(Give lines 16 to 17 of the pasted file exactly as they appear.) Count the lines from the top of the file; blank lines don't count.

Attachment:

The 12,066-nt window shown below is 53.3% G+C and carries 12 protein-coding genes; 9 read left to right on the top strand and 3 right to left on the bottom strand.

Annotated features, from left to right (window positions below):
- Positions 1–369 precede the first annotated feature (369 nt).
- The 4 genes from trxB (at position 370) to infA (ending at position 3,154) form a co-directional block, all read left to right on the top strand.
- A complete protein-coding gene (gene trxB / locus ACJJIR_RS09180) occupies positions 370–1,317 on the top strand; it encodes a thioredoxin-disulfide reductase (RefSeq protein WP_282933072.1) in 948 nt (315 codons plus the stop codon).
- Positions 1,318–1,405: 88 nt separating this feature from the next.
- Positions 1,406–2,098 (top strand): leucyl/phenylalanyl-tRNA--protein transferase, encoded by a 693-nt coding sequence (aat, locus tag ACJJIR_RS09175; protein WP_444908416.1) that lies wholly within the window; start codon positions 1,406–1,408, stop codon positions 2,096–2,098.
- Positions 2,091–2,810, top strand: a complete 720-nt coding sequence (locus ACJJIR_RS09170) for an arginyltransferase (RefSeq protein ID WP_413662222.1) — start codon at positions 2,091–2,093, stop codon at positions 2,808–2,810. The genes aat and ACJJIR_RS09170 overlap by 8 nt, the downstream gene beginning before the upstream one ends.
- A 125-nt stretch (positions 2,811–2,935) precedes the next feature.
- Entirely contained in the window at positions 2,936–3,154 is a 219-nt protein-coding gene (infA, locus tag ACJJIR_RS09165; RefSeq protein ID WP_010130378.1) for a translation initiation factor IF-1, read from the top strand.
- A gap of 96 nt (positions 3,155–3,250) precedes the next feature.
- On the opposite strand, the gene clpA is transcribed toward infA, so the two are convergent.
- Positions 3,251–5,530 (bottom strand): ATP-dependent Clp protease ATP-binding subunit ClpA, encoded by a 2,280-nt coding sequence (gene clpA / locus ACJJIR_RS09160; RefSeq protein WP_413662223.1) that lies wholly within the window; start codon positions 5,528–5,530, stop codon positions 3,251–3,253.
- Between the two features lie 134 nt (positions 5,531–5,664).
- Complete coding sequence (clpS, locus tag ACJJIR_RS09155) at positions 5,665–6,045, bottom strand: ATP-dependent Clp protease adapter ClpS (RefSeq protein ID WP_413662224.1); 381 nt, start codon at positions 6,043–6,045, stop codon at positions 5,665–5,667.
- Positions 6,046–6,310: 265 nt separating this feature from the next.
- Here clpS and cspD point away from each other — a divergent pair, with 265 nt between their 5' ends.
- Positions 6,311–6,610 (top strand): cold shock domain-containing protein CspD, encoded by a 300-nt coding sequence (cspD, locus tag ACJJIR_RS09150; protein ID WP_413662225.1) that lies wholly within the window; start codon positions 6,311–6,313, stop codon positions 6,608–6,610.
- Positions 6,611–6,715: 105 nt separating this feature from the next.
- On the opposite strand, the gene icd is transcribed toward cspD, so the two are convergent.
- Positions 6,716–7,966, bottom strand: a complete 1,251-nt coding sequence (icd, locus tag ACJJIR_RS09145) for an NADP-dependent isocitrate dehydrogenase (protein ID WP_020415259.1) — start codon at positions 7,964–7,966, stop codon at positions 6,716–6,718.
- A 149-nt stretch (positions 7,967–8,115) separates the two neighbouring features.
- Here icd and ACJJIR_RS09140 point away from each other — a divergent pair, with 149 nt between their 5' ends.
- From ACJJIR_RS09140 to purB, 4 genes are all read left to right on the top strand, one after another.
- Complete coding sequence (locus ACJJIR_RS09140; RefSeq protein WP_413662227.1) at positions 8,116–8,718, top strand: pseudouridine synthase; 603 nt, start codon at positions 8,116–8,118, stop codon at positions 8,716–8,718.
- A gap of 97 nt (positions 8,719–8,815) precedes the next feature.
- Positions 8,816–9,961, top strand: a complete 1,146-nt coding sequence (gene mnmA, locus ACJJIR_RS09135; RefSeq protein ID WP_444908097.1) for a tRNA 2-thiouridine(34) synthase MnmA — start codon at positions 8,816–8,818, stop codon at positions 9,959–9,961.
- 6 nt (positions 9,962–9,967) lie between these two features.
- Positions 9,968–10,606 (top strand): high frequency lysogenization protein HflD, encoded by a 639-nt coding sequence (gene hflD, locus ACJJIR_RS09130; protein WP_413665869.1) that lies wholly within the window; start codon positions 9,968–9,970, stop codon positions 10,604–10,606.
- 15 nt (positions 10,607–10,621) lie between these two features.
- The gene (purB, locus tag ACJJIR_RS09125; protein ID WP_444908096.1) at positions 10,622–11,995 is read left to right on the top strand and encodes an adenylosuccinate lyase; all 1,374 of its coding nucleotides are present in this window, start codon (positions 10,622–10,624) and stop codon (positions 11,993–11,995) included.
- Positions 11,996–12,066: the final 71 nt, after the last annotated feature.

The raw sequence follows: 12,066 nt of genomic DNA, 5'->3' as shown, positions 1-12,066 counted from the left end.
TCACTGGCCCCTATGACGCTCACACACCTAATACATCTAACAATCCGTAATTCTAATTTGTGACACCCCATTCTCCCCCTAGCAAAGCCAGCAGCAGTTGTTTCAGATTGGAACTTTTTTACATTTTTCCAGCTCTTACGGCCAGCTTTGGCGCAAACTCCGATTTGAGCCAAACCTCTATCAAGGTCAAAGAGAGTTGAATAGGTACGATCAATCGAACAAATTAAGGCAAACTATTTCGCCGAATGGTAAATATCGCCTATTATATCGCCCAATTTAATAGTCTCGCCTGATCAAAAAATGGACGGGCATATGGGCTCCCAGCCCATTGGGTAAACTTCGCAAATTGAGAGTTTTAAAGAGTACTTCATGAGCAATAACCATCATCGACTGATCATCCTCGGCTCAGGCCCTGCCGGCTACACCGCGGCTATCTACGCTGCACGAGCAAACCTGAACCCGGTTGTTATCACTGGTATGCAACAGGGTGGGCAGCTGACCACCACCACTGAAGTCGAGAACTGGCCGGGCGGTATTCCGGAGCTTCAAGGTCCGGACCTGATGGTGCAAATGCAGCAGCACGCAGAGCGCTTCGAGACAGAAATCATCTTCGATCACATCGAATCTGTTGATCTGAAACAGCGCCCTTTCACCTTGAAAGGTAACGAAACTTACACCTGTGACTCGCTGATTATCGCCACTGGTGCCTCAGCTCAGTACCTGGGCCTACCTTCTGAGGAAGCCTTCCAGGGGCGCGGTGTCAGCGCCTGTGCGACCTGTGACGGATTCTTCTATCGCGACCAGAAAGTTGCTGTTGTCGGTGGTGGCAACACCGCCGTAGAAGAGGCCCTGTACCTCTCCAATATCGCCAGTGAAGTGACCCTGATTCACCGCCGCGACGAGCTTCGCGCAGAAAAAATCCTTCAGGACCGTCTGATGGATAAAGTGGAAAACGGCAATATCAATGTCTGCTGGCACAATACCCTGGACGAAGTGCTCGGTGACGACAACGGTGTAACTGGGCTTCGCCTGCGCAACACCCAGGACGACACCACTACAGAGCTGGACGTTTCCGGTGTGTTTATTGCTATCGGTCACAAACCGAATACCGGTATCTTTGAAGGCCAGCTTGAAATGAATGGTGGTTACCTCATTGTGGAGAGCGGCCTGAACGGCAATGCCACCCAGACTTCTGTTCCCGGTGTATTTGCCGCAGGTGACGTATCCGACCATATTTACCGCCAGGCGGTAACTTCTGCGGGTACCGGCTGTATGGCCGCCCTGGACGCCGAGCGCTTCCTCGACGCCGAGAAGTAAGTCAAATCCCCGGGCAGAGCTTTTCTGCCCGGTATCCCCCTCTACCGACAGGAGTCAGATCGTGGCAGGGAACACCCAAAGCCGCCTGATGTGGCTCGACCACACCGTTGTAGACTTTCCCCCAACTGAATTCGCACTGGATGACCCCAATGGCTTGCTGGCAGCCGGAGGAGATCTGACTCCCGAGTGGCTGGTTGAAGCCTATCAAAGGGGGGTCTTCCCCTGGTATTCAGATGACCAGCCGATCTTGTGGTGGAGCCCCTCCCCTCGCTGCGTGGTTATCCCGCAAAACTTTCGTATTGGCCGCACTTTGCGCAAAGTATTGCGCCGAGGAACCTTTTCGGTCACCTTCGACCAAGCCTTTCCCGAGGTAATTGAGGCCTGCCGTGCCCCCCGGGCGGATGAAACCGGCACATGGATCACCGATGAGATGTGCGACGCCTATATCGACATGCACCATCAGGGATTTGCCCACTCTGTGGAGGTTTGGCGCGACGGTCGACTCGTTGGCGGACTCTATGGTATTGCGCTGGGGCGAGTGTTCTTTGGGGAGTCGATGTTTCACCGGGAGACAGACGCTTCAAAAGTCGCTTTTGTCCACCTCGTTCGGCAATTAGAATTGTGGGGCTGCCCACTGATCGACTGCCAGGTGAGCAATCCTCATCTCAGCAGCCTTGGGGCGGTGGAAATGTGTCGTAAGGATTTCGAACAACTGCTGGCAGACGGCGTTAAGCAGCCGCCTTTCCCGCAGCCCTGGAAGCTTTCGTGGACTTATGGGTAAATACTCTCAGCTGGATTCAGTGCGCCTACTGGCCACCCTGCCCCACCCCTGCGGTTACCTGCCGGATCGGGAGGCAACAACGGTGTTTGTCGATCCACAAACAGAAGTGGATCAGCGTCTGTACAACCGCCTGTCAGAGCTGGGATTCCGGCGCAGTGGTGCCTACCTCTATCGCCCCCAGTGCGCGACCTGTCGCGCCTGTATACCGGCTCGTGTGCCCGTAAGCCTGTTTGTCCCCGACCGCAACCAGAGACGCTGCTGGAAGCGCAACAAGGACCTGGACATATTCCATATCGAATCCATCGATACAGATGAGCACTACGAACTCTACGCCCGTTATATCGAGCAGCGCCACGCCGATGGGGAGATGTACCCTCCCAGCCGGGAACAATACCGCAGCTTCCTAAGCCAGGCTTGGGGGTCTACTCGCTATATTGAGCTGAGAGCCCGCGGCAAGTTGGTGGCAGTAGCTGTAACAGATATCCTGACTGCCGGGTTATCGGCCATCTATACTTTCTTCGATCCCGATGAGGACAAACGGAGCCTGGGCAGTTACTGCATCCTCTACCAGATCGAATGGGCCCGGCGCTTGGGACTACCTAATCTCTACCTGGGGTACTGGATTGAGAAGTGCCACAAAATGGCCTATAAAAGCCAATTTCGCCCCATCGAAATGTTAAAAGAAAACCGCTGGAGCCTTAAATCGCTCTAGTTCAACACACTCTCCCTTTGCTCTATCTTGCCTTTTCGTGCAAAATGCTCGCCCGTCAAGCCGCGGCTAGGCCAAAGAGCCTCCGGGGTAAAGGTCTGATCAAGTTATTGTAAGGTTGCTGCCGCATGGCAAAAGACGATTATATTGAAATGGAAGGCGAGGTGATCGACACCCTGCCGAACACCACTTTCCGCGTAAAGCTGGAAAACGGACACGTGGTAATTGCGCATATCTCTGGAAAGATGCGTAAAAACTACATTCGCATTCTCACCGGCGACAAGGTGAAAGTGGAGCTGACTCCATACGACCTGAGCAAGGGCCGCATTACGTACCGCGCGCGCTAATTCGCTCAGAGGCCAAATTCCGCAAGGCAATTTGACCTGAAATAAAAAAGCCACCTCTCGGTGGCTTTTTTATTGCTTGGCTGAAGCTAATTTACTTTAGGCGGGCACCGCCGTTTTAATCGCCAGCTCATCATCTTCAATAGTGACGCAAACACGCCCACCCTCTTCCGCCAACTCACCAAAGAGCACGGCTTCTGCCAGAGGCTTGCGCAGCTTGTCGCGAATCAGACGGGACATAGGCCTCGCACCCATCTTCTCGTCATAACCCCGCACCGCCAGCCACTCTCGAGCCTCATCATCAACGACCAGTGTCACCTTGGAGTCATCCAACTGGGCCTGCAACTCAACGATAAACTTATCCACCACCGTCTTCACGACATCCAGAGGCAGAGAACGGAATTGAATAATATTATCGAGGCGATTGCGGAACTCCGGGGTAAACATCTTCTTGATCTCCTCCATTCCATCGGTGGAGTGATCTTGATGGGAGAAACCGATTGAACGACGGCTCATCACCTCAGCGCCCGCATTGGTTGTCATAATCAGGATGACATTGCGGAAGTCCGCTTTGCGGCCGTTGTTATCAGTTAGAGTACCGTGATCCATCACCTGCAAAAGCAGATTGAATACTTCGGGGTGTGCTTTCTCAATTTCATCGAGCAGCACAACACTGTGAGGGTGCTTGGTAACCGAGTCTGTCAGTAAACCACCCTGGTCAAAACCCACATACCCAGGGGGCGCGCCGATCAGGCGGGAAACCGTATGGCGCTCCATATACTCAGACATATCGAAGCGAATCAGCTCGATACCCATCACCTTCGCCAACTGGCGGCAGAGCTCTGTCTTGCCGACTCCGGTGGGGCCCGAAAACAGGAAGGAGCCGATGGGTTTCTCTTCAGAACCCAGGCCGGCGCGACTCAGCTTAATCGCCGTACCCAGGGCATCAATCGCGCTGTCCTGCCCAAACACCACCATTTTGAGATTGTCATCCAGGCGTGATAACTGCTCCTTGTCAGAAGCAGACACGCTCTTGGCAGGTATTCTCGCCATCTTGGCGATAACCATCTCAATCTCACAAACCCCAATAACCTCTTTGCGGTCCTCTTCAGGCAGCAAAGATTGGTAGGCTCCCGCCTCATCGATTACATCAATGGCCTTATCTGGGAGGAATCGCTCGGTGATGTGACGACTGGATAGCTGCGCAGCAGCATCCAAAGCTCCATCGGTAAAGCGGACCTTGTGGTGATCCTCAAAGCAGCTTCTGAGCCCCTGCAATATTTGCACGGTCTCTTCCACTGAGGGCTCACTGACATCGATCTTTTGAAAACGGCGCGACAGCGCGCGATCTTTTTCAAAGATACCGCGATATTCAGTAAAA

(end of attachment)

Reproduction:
- Positions 6,046–6,310: 265 nt separating this feature from the next.
- Here clpS and cspD point away from each other — a divergent pair, with 265 nt between their 5' ends.